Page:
Police investigate Habbo Hotel virtual furniture theft
Thieves have struck again in the virtual world Habbo Hotel.
Finnish police are investigating up to 400 cases of theft, with some members reporting the loss of up to €1000 (£840) worth of virtual furniture and other items, according to Detective Sergeant Marko Levonen.
"We have done five home searches in five cities in Finland," he said.
This is not the first time Habbo Hotel, which allows users to meet friends and buy virtual goods, has been targeted.
In 2007, a Dutch teenager was arrested for allegedly stealing virtual furniture worth thousands of euros on the site, which is believed to have more than 100 million registered "avatars".
DS Levonen explained that several Habbo Hotel members contacted the police earlier this year, saying their virtual belongings had been stolen, and seeking help from the police.
The Finnish company Sulake, which owns Habbo Hotel subsequently identified several hundred more users who appeared to have been targeted, according to DS Levonen.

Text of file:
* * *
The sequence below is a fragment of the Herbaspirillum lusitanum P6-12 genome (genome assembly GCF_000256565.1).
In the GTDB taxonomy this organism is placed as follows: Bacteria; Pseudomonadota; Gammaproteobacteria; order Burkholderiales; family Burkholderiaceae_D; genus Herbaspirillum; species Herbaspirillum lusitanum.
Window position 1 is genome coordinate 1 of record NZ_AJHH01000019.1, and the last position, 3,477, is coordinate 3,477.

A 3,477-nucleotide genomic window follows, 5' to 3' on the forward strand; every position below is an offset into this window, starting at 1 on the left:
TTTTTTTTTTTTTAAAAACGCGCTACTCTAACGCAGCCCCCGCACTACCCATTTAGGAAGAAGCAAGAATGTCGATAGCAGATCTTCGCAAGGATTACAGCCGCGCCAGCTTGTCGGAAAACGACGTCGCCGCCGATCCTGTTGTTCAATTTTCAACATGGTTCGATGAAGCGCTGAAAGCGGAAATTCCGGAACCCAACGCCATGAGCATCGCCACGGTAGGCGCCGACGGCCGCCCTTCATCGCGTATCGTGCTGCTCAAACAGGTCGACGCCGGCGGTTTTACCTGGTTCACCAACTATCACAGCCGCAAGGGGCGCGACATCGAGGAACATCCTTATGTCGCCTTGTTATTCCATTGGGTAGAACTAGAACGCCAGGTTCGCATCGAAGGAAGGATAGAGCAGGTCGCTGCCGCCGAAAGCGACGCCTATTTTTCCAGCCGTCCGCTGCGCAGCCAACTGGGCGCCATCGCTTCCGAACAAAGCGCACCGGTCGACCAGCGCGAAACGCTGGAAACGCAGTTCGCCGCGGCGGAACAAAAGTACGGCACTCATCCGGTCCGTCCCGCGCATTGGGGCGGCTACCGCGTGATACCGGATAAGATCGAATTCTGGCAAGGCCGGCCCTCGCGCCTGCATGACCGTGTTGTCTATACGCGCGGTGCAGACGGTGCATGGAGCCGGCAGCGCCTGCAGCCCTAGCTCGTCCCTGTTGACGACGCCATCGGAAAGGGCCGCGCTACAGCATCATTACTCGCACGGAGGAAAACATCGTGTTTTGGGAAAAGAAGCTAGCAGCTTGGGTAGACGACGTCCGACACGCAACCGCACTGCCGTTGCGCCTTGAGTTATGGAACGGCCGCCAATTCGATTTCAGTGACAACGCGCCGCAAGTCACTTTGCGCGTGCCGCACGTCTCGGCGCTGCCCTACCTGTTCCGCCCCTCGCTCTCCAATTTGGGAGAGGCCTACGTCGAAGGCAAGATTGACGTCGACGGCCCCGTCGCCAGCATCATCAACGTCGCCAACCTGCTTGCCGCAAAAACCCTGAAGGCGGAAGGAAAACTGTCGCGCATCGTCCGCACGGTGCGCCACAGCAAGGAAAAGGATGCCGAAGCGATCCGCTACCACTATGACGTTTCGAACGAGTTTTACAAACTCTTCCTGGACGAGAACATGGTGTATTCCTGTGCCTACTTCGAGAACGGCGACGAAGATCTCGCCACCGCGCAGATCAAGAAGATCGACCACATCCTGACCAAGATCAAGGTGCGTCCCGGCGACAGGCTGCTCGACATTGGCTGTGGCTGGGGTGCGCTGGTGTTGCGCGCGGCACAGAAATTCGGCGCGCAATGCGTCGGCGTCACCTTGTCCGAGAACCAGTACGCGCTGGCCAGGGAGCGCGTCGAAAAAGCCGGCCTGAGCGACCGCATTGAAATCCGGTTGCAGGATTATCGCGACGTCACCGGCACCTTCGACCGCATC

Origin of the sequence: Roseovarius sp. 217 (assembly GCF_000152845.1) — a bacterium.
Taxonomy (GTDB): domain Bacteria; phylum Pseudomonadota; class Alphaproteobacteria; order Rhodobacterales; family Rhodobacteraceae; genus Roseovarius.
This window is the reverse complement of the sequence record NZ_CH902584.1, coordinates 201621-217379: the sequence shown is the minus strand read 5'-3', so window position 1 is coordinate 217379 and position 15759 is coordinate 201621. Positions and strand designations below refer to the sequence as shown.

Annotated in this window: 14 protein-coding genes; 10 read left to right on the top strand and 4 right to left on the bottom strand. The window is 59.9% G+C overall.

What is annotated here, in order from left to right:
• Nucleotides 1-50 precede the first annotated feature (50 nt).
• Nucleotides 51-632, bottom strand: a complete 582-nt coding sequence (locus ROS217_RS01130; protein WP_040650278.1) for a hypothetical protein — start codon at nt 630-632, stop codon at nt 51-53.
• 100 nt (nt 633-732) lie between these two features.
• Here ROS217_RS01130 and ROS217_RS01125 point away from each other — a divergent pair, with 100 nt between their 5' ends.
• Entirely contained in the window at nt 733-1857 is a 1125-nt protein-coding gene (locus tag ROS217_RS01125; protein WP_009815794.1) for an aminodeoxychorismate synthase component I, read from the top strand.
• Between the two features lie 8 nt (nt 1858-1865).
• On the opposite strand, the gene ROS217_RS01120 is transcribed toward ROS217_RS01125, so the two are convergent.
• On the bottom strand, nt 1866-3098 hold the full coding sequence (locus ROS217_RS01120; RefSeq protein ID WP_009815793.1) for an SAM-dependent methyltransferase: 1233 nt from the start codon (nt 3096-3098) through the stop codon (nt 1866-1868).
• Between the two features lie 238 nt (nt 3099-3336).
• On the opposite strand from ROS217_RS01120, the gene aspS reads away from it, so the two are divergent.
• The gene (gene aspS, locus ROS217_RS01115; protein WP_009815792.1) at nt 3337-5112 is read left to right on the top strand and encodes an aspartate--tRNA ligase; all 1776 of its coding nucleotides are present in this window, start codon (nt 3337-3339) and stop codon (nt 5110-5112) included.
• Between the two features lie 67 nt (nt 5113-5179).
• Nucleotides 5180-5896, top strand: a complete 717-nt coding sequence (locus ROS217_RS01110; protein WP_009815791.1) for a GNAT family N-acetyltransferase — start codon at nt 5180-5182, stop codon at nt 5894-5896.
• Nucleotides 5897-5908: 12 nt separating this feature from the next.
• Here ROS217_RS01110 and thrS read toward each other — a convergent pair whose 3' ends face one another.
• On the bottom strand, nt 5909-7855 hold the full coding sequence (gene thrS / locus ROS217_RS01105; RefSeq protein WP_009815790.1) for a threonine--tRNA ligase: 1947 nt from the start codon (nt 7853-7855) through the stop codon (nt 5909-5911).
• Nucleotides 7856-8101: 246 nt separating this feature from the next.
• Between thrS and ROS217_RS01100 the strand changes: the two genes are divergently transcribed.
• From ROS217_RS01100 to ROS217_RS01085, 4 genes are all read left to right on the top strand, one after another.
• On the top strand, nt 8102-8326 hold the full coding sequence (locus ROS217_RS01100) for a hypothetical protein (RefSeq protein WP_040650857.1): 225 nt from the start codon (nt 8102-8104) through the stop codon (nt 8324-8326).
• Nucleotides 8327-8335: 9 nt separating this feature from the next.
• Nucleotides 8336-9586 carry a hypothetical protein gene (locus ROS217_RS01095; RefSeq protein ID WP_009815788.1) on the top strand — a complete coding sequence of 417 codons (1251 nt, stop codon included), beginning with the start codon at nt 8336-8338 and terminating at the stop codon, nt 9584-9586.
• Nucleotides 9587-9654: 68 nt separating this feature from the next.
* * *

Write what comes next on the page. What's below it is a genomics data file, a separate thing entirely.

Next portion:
The online thieves allegedly targeted users with fake web pages to capture usernames and passwords, in what is commonly known as an online "phishing" scam.
"Habbo as a virtual world is targeted by thieves from all over the world," said Mikko Hypponen, chief research officer at Finnish internet security firm F-Secure.
"We've seen Dutch hackers, Italians, Russians and others, and have investigated some of these cases previously with the company that runs Habbo."
Mr Hypponen pointed out that Habbo is just one of many online games and virtual worlds being targeted by cyber-criminals: "We see malicious attacks and trojans stealing accounts for all the games you can imagine, including World of Warcraft, Farmville and so on.
"Poker games for example are susceptible to trojans which share your cards with other players around the table.
"When the TV stars play poker online, we're talking potential losses of hundreds of thousands of euros," he said.
In the past, the theft of virtual goods has even given rise to serious physical harm in the real world. In 2005 a Chinese gamer was stabbed to death in a row over a sword in a game.
Shanghai gamer Qiu Chengwei killed player Zhu Caoyuan when he discovered he had sold a "dragon sabre" he had been loaned.
According to Finnish police, the Habbo Hotel investigation continues. A representative from Sulake was not immediately available for comment.